In June, Tasmania was hit with severe weather and storms. The locals who live there were not expecting the storm to turn up something breathtaking, but the storms hit the beach shores hard, turning up a centuries old shipwreck.
The ship’s name is actually visible from the shore; locals read it as the Viola. The ship was wrecked right on the shore of the Friendly Beaches in the South East Coast. It originally wrecked and was washed ashore and broken into pieces in November 1857. Not surprising, the ship hasn’t been sighted for nearly 40 years, the last sighting being in 1976. The wreckage only shows up every so often if there is a great storm that allows the locals to view it, if only for a short amount of time.
Researchers and historians are still not quite familiar with Viola’s history. However, experts do say there were previous reports that the ship had been run aground after carrying coal from Newcastle, Australia to Tasmania.
One Parks and Wildlife Marine Historian, Mike Nash, told ABC that he had found a newspaper clipping that was written back in 1976, or so he believes. That is the only remaining newspaper article that reports the sighting of Viola.
The way to know for sure whether or not that ship is actually Viola would be to get some wood samples from the wreckage. Although it seems like an easy task, it is much easier said than done and recovery has been proven to be rather difficult.
Nash added that getting a sample is what many experts have difficulty with since ships like the Viola disappear rather quickly after being revealed for a short amount of time.
Some other information Nash knows is that the ship is believed to have been built in Canada. If they were able to take some samples, it could determine the ship’s actual origin and support whether it was built in Canada or not.
Nash explained that the storm had washed up an immense amount of weed and sand, resulting in the ship’s being covered with all of the storm’s debris and muck. He had said that he most likely won’t be able to get as detailed a record for newspapers and reporters as the 1976 article. Any bit of information about the ship during its sporadic uncovering is needed for experts and historians to learn about it.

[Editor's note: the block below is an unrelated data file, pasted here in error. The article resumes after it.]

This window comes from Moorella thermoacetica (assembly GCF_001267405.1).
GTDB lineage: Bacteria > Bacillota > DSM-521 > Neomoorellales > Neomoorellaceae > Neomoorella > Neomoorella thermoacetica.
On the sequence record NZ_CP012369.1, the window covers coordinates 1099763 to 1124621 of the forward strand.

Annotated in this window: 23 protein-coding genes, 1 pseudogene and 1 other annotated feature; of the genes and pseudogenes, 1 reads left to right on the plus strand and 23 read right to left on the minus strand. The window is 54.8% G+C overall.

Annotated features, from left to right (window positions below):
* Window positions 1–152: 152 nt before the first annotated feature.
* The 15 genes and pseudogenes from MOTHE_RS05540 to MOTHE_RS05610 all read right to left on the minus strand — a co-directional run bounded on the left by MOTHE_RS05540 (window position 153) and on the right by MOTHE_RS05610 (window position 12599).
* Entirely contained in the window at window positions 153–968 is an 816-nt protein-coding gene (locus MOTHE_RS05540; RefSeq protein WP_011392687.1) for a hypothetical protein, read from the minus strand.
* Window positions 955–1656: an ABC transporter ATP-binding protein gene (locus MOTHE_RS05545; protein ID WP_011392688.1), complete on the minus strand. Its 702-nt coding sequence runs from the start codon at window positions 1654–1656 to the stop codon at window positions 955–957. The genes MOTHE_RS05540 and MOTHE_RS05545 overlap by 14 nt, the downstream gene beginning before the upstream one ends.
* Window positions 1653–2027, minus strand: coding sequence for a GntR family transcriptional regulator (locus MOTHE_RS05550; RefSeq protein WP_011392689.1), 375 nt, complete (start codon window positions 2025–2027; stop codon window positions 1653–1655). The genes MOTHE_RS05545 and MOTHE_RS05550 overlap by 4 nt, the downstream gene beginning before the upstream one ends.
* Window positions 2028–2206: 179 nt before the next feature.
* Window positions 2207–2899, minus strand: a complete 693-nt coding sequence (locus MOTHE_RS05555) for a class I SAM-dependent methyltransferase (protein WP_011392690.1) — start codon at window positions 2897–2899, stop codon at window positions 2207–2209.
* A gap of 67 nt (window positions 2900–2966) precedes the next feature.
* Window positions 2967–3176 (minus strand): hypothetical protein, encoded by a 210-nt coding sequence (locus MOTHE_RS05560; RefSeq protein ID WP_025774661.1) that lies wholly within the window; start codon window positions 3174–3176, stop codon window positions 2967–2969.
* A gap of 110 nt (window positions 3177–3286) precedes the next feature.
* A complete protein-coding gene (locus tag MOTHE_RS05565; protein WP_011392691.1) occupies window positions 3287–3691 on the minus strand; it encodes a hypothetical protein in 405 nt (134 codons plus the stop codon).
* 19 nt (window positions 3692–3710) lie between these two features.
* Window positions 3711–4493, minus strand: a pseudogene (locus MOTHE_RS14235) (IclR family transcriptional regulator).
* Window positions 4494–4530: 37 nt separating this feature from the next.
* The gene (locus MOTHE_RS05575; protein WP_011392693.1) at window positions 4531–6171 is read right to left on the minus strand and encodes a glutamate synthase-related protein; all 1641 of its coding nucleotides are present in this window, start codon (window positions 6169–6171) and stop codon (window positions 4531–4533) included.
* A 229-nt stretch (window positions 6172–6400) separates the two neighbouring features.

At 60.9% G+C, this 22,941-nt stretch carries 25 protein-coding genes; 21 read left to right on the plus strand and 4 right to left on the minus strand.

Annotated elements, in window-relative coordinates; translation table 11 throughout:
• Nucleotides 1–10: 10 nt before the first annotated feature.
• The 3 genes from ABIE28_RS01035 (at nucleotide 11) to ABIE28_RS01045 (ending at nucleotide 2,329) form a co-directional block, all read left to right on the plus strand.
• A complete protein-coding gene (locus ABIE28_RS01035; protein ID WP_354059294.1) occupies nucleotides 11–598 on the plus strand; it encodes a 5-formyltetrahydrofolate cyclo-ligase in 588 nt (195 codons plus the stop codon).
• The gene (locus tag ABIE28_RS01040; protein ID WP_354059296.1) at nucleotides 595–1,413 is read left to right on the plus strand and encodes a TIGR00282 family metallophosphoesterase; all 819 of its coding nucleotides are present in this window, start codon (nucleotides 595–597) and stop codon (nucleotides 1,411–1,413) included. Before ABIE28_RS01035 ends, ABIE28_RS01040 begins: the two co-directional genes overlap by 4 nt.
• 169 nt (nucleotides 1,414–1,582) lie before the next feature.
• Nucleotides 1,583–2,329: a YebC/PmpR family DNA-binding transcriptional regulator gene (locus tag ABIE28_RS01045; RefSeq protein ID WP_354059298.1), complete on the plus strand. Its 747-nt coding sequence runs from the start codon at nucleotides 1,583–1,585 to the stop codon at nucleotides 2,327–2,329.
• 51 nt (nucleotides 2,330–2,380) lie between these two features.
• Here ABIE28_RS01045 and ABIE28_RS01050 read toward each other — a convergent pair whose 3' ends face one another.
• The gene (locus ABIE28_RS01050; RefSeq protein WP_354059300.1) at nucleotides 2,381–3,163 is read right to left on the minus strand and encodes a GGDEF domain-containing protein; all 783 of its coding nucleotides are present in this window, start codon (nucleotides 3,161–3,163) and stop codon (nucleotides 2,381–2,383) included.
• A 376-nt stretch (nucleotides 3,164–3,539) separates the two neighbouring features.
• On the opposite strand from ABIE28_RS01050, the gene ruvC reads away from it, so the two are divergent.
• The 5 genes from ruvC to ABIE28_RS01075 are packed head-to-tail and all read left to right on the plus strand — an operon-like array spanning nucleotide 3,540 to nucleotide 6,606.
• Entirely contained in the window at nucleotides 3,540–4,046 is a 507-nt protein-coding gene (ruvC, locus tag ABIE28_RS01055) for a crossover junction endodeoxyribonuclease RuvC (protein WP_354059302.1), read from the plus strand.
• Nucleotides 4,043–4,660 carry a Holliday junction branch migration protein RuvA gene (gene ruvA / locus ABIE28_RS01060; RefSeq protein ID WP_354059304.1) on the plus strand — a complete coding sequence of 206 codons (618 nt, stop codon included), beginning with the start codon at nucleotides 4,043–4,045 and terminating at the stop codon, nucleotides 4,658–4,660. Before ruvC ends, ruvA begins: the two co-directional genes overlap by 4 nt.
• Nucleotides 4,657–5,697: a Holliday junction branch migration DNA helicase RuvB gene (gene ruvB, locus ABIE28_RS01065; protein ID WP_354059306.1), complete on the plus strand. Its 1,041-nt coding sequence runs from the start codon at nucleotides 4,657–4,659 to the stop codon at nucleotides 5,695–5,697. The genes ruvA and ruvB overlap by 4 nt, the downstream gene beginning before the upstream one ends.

Although he will not get a detailed article written, he will at least be able to record how it was revealed again in 2016. Nash also explained that with it being shipwrecked close to shore, sand comes in rather quickly to cover it right back up. This would mean that once there was a confirmed sighting, then a person would have to be there the first or second day to capture a full glimpse at the wreckage, or take photos if one decides to.
Another ship that took a turn for the worse near Tasmania’s South East had resulted in six people drowning. The ship was known as the Zephyr; it sank during the year of 1852. Only one woman passenger survived out of the rest of the crew.
Like the Viola, it takes a major storm to blow away the sand and muck from the Zephyr in order to be seen by locals. This only happens once in a great while, and the Zephyr is more sporadically seen than the Viola. The Zephyr sunk near Break Creek and was last sighted back in 2005. It only shows up every few years if a major storm allows it.
The Zephyr was a large Australian-built ship that weights 63 tons and was 62 feet high. This information was found in a Flinders University report. There were 14 passengers on board when it went down; there were eight lives lost and one female survivor.
It is thought that there are more than 1,000 shipwrecks in Tasmania. Only 70 to 80 of those have been found. Nash said that there are maybe about 20 that appear at certain times after storms. In fact, he said, there was one off the west coast in which only half of the ship was revealed about ten years ago from a storm. Nash gets detailed reports and is starting to sense a pattern; he can tell which ships will turn up according to certain weather conditions.